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GaultMillau 2003, the results


Patrice
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For the first time in his history, the GaultMillau guide gave this year a pecfect note of 20/20 to a chef...Marc Veyrat.

Other restaurants that got promoted are:

L'Arpège 19 ( 17 last year)

Côte ST-Jacques 19

Then, the losers:

from 19 to 17

Loiseau

Taillevent

Pyramide

from19 to 18

Grand Véfour

Blanc

Meneau

Patrice Demers

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How much of an influence did Alain Passard's move towards a more vegetable oriented gastronomy have

on his restaurant's promotion...?

I say vegetable oriented for fear of saying the dreaded " V...an" word.

Any insight from anyone...Patrice maybe...?

Michel

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It's appropriate that Arpege's 19 has been *reinstated*. I believe the restaurant was, at earlier points in time, at 19.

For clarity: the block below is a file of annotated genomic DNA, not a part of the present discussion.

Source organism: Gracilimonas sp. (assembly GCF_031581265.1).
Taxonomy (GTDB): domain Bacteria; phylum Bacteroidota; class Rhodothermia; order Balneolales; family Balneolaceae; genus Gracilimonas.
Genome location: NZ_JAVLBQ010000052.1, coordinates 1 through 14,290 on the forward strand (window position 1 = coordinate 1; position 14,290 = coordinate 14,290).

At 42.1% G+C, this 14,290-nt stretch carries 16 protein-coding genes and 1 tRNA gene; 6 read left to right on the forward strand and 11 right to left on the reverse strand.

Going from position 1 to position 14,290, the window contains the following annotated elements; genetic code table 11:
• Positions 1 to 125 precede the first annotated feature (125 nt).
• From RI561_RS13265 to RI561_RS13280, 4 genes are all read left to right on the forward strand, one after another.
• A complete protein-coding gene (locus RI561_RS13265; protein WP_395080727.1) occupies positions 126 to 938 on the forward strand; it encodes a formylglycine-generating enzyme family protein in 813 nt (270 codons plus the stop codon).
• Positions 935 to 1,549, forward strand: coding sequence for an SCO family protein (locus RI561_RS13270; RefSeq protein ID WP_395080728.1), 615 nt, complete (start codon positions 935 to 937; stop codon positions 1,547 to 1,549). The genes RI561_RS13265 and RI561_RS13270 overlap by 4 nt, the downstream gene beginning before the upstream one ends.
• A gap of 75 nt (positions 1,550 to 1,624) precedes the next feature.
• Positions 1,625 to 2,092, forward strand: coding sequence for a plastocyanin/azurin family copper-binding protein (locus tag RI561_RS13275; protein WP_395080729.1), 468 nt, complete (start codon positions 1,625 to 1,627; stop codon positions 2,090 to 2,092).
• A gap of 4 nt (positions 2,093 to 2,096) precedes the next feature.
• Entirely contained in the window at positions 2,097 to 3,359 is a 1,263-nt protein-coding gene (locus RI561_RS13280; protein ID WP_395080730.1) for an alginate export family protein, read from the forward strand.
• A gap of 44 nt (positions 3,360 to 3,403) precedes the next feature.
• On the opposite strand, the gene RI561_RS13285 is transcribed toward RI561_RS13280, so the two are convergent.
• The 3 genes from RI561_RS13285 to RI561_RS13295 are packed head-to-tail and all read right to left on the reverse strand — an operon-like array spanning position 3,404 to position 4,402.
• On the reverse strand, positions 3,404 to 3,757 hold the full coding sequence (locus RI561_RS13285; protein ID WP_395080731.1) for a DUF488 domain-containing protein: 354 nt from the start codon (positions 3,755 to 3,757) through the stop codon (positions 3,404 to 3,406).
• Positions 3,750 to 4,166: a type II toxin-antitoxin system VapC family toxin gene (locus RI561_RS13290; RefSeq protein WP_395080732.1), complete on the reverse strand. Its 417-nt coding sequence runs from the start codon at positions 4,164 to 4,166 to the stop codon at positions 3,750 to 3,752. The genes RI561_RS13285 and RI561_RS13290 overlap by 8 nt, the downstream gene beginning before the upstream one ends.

That Veyrat is at 20 leads me to subjectively accord less weight to G-M recommendations in the future.

It is terrible Lucas-Carton is still underrated the way it is in the G-M. I also believe a demotion of Taillevent around the transition period from Del Burgo was premature.

Who is chef of the year?

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Sorry Cabrales, I forgot the chef of the year.

I think you will agree with this one: Michel Troigros!!! :smile:

I strongly agree. :laugh::laugh:

On Cotes St-Jacques, I would frame the question as perceived resurgence. Although I have not dined there meaningful, the dishes I have received there were very good even post-Michelin-demotion. :wink:

chopper -- The 2002 G-M already reflected the move itself to a vegetables-based cuisine.

Edited by cabrales (log)
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Cabby, aren't all ratings perceptions of the organization of person doing the rating? I don't know why La Cote St. Jacques left us a little cool. I wouldn't argue the two stars Michelin awards, but coming between Gagnaire in Paris and Hotel du Lion d'Or and Domaine des Hauts de Loire in the Loire, it was the least satisfying of the four. Still an exceptional restaurant just not a 19 in my humble opinion based on a single meal.

Robert Buxbaum

WorldTable